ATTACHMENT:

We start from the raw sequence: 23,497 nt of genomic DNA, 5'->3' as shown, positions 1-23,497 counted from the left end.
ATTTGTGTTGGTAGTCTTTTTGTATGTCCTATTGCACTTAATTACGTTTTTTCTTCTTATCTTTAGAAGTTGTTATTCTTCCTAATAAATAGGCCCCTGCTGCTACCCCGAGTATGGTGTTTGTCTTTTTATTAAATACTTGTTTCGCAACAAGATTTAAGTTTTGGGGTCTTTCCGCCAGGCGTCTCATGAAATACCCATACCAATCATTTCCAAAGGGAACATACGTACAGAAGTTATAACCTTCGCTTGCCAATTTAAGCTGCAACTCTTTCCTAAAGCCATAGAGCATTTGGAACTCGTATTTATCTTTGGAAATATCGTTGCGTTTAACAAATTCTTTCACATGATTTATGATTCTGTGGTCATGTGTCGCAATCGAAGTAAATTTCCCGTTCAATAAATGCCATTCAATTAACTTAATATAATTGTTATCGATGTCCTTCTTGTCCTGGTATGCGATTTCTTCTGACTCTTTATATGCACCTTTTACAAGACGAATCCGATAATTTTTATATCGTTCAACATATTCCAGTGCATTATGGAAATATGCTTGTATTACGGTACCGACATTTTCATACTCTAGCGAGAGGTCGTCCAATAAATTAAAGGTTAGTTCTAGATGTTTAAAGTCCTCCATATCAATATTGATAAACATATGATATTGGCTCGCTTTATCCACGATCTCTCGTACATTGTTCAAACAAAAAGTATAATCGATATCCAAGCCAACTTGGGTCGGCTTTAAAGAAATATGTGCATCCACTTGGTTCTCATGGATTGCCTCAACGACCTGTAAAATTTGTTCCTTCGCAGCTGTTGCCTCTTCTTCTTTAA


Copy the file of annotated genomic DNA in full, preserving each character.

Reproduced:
We start from the raw sequence: 23,497 nt of genomic DNA, 5'->3' as shown, positions 1-23,497 counted from the left end.
ATTTGTGTTGGTAGTCTTTTTGTATGTCCTATTGCACTTAATTACGTTTTTTCTTCTTATCTTTAGAAGTTGTTATTCTTCCTAATAAATAGGCCCCTGCTGCTACCCCGAGTATGGTGTTTGTCTTTTTATTAAATACTTGTTTCGCAACAAGATTTAAGTTTTGGGGTCTTTCCGCCAGGCGTCTCATGAAATACCCATACCAATCATTTCCAAAGGGAACATACGTACAGAAGTTATAACCTTCGCTTGCCAATTTAAGCTGCAACTCTTTCCTAAAGCCATAGAGCATTTGGAACTCGTATTTATCTTTGGAAATATCGTTGCGTTTAACAAATTCTTTCACATGATTTATGATTCTGTGGTCATGTGTCGCAATCGAAGTAAATTTCCCGTTCAATAAATGCCATTCAATTAACTTAATATAATTGTTATCGATGTCCTTCTTGTCCTGGTATGCGATTTCTTCTGACTCTTTATATGCACCTTTTACAAGACGAATCCGATAATTTTTATATCGTTCAACATATTCCAGTGCATTATGGAAATATGCTTGTATTACGGTACCGACATTTTCATACTCTAGCGAGAGGTCGTCCAATAAATTAAAGGTTAGTTCTAGATGTTTAAAGTCCTCCATATCAATATTGATAAACATATGATATTGGCTCGCTTTATCCACGATCTCTCGTACATTGTTCAAACAAAAAGTATAATCGATATCCAAGCCAACTTGGGTCGGCTTTAAAGAAATATGTGCATCCACTTGGTTCTCATGGATTGCCTCAACGACCTGTAAAATTTGTTCCTTCGCAGCTGTTGCCTCTTCTTCTTTAA